The ALJ first noted that Dennis's statements made to a Gateway counselor in January 2014 were inconsistent with his hearing testimony. At the hearing, Dennis testified that it became clear to him in January 2014 that he could not work because of severe anxiety, severe depression, irritability, and anger. Dennis testified his depression was “extremely bad” and was probably his “worst nemesis.” (Tr. 49-50.) But the ALJ noted that Dennis reported to his counselor in January 2014 that he had no employment-related issues and required no employment-related assistance. The ALJ also found it significant that Dennis reported to the counselor at that time that he had no current psychiatric issues other than anxiety and specifically had no serious problem with depression. (Tr. 21, 399.) Inconsistency in a claimant's statements is a valid reason to discount subjective complaints. Ply v. Massanari, 251 F.3d 777, 779 (8th Cir. 2001). The ALJ also noted that Dennis reported to the counselor that the medication he took for anxiety, BuSpar, was very helpful in managing his symptoms. (Tr. 22, 401.) Not only is this statement inconsistent with Dennis's hearing testimony regarding his inability to work in January 2014 because of severe anxiety, but evidence that an impairment can be controlled by treatment or medication is inconsistent with a claim that the impairment is disabling. Turpin v. Colvin, 750 F.3d 989, 993 (8th Cir. 2014).

         The ALJ also noted that at various times throughout his treatment, Dennis stopped taking prescribed medications - including lithium and Vivitrol - and missed several appointments and meetings with healthcare providers. See Brown v. Barnhart, 390 F.3d 535, 542 (8th Cir. 2004) (ALJ properly discounted subjective complaints for, inter alia, claimant's “continuing failure to comply with prescribed treatments.”); see also Wildman v. Astrue, 596 F.3d 959, 969 (8th Cir. 2010) (in determining consistency of claimant's subjective complaints, ALJ may consider noncompliance with doctors' instructions regarding medication).[4] The ALJ also noted that Dennis continued to take clonazepam (a benzodiazepine) despite several VA health providers cautioning him of the addictive nature of the medication and its contraindication with his history of addiction. Although I cannot fault Dennis for continuing with clonazepam given that the medication was prescribed by an ARCA doctor and appeared to help Dennis's anxiety symptoms, I do note the record to show that Dennis became combative with VA providers when they refused to prescribe clonazepam in addition to that prescribed by ARCA (see, e.g., Tr. 494-95), and that it was later opined that Dennis exhibited drug-seeking behavior regarding benzodiazepines. (Tr. 745, 1653.)[5] In determining the consistency of a claimant's subjective complaints, the ALJ may consider the claimant's misuse of medication. Anderson v. Barnhart, 344 F.3d 809, 815 (8th Cir. 2003).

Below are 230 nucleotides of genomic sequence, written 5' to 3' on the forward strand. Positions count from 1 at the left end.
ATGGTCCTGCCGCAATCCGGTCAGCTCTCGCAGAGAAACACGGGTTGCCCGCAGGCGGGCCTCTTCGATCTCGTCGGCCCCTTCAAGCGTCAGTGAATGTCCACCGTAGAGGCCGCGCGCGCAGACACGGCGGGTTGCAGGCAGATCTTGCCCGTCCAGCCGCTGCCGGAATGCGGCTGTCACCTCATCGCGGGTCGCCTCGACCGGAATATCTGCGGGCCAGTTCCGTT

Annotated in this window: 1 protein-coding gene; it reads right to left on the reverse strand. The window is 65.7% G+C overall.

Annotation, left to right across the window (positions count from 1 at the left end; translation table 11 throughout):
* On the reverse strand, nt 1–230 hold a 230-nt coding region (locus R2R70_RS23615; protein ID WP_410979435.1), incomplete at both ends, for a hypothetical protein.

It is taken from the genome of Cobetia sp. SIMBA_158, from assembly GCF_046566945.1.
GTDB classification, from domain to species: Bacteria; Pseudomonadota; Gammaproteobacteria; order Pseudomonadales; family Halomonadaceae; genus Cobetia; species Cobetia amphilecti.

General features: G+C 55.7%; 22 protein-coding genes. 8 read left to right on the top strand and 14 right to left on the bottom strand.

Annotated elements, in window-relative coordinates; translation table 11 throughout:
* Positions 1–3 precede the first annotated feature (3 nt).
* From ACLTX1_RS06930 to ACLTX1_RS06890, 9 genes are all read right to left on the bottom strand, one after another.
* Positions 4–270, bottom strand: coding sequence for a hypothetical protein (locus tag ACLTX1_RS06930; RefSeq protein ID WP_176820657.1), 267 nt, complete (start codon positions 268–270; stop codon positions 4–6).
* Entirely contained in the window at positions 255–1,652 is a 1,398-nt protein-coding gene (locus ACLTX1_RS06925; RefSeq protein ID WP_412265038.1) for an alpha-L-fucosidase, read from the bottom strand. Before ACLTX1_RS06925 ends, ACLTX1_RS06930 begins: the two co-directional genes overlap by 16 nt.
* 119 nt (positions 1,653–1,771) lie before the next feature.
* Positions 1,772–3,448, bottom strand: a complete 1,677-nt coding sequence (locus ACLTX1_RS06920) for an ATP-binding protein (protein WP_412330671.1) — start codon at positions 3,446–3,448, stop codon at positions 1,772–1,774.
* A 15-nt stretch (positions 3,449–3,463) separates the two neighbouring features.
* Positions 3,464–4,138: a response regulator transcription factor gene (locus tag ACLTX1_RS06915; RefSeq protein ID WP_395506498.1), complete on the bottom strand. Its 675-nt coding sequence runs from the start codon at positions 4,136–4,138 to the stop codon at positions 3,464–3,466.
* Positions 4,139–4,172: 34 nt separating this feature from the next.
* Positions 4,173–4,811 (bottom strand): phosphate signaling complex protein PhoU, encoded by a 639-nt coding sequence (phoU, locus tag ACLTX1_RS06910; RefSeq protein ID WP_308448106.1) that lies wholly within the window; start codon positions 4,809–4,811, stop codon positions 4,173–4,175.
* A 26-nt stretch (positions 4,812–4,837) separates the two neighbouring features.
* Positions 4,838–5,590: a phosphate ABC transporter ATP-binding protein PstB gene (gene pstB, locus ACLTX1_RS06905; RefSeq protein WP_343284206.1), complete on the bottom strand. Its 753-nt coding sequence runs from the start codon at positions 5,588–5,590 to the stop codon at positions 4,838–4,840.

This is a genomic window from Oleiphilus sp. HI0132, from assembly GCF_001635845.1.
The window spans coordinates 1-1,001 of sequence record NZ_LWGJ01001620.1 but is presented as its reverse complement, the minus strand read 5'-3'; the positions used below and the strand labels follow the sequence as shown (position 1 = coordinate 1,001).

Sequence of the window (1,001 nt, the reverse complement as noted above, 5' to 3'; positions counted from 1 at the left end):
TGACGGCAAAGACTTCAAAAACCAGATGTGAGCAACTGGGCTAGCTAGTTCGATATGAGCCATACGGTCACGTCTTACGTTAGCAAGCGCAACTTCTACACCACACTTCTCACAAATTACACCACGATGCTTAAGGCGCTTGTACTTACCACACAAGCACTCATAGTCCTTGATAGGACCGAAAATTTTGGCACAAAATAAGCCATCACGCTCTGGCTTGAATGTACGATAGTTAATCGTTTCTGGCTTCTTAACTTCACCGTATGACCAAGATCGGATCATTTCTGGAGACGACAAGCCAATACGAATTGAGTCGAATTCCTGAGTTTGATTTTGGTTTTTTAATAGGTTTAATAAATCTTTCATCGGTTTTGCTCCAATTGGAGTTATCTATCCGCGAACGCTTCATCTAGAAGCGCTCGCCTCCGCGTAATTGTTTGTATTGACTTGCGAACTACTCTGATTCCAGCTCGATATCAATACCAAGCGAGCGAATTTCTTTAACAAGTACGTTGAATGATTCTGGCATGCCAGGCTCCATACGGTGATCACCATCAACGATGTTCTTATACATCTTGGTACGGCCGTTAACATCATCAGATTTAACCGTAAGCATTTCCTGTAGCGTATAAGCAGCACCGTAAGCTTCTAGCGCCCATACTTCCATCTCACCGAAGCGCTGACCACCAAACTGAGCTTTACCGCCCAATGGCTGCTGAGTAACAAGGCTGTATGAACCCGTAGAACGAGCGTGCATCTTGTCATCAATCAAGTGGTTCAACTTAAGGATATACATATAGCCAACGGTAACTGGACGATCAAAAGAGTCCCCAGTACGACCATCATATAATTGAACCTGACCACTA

The ALJ also did not err when he considered the inconsistency between Dennis's claimed inability to participate in group therapy because of anxiety symptoms and his report to his therapist in March 2014 that he was comfortable with his therapy group and group counselor. See Ply, 251 F.3d at 779 (inconsistent statements). Indeed, the record also shows that Dennis actively participated in and obtained benefit from group therapy throughout the spring of 2014 as well as during the summer of 2016.

         The ALJ also noted that Dennis was continually preoccupied with obtaining social security benefits and an increased service-connected disability rating from the VA, and was disinterested in job training or assistance. The record supports this observation. In March 2014, a VA psychiatrist recommended that Dennis participate in compensated work therapy (CWT) but Dennis refused, stating that he wanted disability for anxiety. (Tr. 569.) In June 2014, Dennis worked in construction but was paid “under the table” so as not to jeopardize his chance to obtain disability benefits. (Tr. 403.) In October 2015, Dennis reported to MERS Goodwill - and it was observed by the Goodwill counselor - that he was not motivated to find employment. (Tr. 254.) The Goodwill counselor ultimately opined that, while Dennis had the aptitude and qualities to be successful in a non-stressful work environment, he needed to focus on his mental health and substance abuse and address employment issues at a later time. (Tr. 258.) When Dennis worked at the VA in 2016, he expressed concern as to how this work would affect his application for disability. (Tr. 1529.) Because an ALJ may consider a claimant's financial motivation to qualify for disability benefits as one factor in determining the consistency of the claimant's statements of disabling symptoms, the ALJ here did not err in considering Dennis's apparent desire for secondary gain as one of many factors in his determination. Ramirez v. Barnhart, 292 F.3d 576, 581-82 n.4 (8th Cir. 2002).

         In addition, as noted by the ALJ, treatment providers diagnosed or questioned on more than one occasion whether Dennis was malingering for legal reasons, including seeking inpatient psychiatric treatment to help with his disability claim. (See, e.g., Tr. 1511, 1653.) An ALJ may consider suspected malingering in determining the presence and extent of a claimant's ...